15. What a foolish decision. As at least one commented has already pointed out, Campbell’s flaws were even better known to his contemporaries than they are today, even more so his virtues. It’s interesting to note that even though the awards were established after “his” magazine had ceded its dominant position in the field and published a relatively small proportion of the st of the time, Campbell nevertheless published roughly half of the Hugo-nominated fiction written by women, and the first such work to win the award. His role in identifying and nurturing talented writers should not be so casually dismissed.

    And what is actually gained by the name change? The writings that have proved so offensive were, after all, generally published, often prominently, in the magazine whose name the award now bears. And the pre-Campbell iterations of that magazine were rife with racism, sexism, imperialist attitudes, and genocidal. Is honoring a magazine with that kind of history really an improvement?

    My collegiate alma mater recently courted controversy when it replaced the name of a notorious pro-slavery political figure from a prominent part of the institution. When surveyed, I opposed the change, saying that erasing established history to fit today’s sensibilities is poor practice, and that it is important to remember that today’s verities are no less likely than yesterday’s to prove deeply flawed as time passes. Hiding the unpleasant aspects of history only impedes us from making better decisions. In a few decades, should we revoke Jeannette Ng’s award because her championing of the affluent, Westernized citizens of Hong Kong against political repression while ignoring the ongoing cultural and religious genocide of the Uighur minority by the same government may reflect the same sort of attitudes about cultural and ethnic superiority that underlie Campbell’s offensive pronouncements?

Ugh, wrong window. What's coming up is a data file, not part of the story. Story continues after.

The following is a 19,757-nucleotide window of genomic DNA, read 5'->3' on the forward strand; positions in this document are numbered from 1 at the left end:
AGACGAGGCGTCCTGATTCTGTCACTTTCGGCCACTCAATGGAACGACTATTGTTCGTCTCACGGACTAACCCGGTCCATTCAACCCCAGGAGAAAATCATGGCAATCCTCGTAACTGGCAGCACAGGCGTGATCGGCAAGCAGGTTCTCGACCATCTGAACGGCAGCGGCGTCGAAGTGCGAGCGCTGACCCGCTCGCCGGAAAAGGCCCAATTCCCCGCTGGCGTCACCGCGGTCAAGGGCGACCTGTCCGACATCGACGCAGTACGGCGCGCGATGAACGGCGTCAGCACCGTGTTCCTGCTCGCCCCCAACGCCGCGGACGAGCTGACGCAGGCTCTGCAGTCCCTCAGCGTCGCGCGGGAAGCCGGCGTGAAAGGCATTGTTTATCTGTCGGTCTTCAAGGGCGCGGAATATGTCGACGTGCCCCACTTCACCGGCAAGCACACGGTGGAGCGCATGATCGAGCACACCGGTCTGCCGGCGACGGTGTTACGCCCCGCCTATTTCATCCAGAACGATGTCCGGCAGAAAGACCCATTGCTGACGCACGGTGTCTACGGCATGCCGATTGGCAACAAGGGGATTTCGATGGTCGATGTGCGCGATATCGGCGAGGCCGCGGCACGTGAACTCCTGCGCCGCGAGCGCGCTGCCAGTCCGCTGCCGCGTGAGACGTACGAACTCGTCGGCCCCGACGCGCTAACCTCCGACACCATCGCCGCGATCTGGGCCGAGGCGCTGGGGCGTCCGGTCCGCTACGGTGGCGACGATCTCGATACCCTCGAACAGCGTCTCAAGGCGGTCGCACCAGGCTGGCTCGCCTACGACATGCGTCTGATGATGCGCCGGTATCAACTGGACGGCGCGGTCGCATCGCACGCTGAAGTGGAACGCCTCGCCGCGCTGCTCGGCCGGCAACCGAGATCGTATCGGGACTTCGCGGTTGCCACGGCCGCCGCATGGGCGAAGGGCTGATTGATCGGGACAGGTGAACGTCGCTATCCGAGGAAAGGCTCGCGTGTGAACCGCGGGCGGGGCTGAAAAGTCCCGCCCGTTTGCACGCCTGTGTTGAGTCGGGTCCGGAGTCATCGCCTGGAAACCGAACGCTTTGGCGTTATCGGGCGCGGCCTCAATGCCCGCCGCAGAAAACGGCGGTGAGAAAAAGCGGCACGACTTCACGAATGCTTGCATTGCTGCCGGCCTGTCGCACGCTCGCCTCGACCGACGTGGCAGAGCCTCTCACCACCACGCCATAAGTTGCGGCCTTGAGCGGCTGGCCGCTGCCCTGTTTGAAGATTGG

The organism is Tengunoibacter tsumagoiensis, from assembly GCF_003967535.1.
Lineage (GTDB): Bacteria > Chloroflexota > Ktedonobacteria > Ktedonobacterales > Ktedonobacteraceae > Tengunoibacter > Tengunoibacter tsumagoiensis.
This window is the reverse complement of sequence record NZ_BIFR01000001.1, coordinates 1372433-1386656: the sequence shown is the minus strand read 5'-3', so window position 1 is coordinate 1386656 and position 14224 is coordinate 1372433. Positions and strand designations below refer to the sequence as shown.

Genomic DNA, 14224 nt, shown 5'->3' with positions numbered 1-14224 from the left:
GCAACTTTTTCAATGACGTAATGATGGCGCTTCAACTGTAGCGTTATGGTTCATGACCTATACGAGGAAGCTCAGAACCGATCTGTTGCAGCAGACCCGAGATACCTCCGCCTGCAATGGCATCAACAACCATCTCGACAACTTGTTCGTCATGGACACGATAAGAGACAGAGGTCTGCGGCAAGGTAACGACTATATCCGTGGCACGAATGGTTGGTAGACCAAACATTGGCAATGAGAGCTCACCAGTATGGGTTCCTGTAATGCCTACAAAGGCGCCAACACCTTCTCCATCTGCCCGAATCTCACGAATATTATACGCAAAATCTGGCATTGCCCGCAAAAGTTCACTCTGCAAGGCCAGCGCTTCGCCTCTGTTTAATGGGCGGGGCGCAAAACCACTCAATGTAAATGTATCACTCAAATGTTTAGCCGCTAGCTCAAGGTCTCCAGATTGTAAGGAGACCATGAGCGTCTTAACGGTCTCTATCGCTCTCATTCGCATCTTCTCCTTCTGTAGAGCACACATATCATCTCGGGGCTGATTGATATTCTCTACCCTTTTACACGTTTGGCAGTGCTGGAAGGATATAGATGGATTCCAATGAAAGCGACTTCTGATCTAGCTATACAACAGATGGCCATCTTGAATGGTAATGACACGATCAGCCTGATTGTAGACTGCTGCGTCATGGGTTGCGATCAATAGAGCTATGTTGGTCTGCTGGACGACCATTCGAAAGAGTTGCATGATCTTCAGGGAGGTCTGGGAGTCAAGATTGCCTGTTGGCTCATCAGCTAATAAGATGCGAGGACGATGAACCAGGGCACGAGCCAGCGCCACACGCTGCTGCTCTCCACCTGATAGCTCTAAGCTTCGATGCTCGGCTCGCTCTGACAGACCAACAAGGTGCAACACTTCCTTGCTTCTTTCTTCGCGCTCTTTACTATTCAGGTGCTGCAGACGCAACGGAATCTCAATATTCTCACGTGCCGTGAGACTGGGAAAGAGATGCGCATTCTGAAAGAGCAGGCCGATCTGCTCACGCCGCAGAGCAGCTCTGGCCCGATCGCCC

Liked by 2 people

  16. “But we have reached a point where the conversation around the award is in danger of focusing more on its namesake than the writers it was intended to recognize and elevate”

    That conversation is woke ONLY by those with no understanding or appreciation of history. The shallowness of the moderns is difficult to comprehend.

    Liked by 1 person

  17. Well done and well reasoned! The negative remarks here are all of the pretty basic straight, white men who are afraid of becoming obsolete in sci-fi variety. I wouldn’t worry too much about the kinds of folks who object to fiction with characters who are minorities.


  18. Good decision! You can’t have an award recognizing new talents named after a racist gatekeeper who would have tried to to keep the award winners out from the business, purely based on their skin colour. That is not how you welcome new people.

    A lot of people here talk about recognizing the legacy of Campbell. That is easy! Make contact with the next Worldcon, that would be CONzealand, and say you want to prepare a memorial display for his name. Also book a fan table to talk about his legacy. You can continue to do that every year, as long as you feel his memory should be honoured.

    This is how the Heinlein Society does things. You can do it too.